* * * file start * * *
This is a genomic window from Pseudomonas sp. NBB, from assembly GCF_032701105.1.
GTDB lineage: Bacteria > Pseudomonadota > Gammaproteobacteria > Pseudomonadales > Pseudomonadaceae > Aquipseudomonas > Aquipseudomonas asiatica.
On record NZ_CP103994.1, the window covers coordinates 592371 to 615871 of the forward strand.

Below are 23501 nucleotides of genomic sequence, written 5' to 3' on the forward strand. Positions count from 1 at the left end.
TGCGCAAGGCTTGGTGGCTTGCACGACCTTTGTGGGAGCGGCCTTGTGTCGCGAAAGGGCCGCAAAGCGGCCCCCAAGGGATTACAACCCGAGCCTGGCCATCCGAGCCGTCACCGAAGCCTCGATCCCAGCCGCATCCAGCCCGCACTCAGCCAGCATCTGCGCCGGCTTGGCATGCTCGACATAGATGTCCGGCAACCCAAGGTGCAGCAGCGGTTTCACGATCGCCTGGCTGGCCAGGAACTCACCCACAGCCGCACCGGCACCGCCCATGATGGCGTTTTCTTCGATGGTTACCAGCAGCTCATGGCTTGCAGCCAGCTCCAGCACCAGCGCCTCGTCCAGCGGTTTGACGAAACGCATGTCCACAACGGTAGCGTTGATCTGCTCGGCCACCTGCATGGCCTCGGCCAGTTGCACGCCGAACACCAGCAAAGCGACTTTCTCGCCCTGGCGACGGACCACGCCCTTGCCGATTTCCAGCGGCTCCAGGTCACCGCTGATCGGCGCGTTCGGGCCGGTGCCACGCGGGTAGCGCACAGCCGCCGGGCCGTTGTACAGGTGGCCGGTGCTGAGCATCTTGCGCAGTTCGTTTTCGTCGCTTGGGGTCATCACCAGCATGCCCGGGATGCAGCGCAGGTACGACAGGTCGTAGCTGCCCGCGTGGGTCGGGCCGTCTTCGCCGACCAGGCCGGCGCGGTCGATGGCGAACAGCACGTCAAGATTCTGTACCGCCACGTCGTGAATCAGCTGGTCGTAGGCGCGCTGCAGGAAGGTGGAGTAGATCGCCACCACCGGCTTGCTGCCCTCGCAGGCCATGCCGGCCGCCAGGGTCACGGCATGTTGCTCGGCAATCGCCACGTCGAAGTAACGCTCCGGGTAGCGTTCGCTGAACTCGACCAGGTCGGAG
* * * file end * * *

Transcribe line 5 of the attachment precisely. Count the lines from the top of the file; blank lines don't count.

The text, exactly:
TGCGCAAGGCTTGGTGGCTTGCACGACCTTTGTGGGAGCGGCCTTGTGTCGCGAAAGGGCCGCAAAGCGGCCCCCAAGGGATTACAACCCGAGCCTGGCCATCCGAGCCGTCACCGAAGCCTCGATCCCAGCCGCATCCAGCCCGCACTCAGCCAGCATCTGCGCCGGCTTGGCATGCTCGACATAGATGTCCGGCAACCCAAGGTGCAGCAGCGGTTTCACGATCGCCTGGCTGGCCAGGAACTCACCCACAGCCGCACCGGCACCGCCCATGATGGCGTTTTCTTCGATGGTTACCAGCAGCTCATGGCTTGCAGCCAGCTCCAGCACCAGCGCCTCGTCCAGCGGTTTGACGAAACGCATGTCCACAACGGTAGCGTTGATCTGCTCGGCCACCTGCATGGCCTCGGCCAGTTGCACGCCGAACACCAGCAAAGCGACTTTCTCGCCCTGGCGACGGACCACGCCCTTGCCGATTTCCAGCGGCTCCAGGTCACCGCTGATCGGCGCGTTCGGGCCGGTGCCACGCGGGTAGCGCACAGCCGCCGGGCCGTTGTACAGGTGGCCGGTGCTGAGCATCTTGCGCAGTTCGTTTTCGTCGCTTGGGGTCATCACCAGCATGCCCGGGATGCAGCGCAGGTACGACAGGTCGTAGCTGCCCGCGTGGGTCGGGCCGTCTTCGCCGACCAGGCCGGCGCGGTCGATGGCGAACAGCACGTCAAGATTCTGTACCGCCACGTCGTGAATCAGCTGGTCGTAGGCGCGCTGCAGGAAGGTGGAGTAGATCGCCACCACCGGCTTGCTGCCCTCGCAGGCCATGCCGGCCGCCAGGGTCACGGCATGTTGCTCGGCAATCGCCACGTCGAAGTAACGCTCCGGGTAGCGTTCGCTGAACTCGACCAGGTCGGAG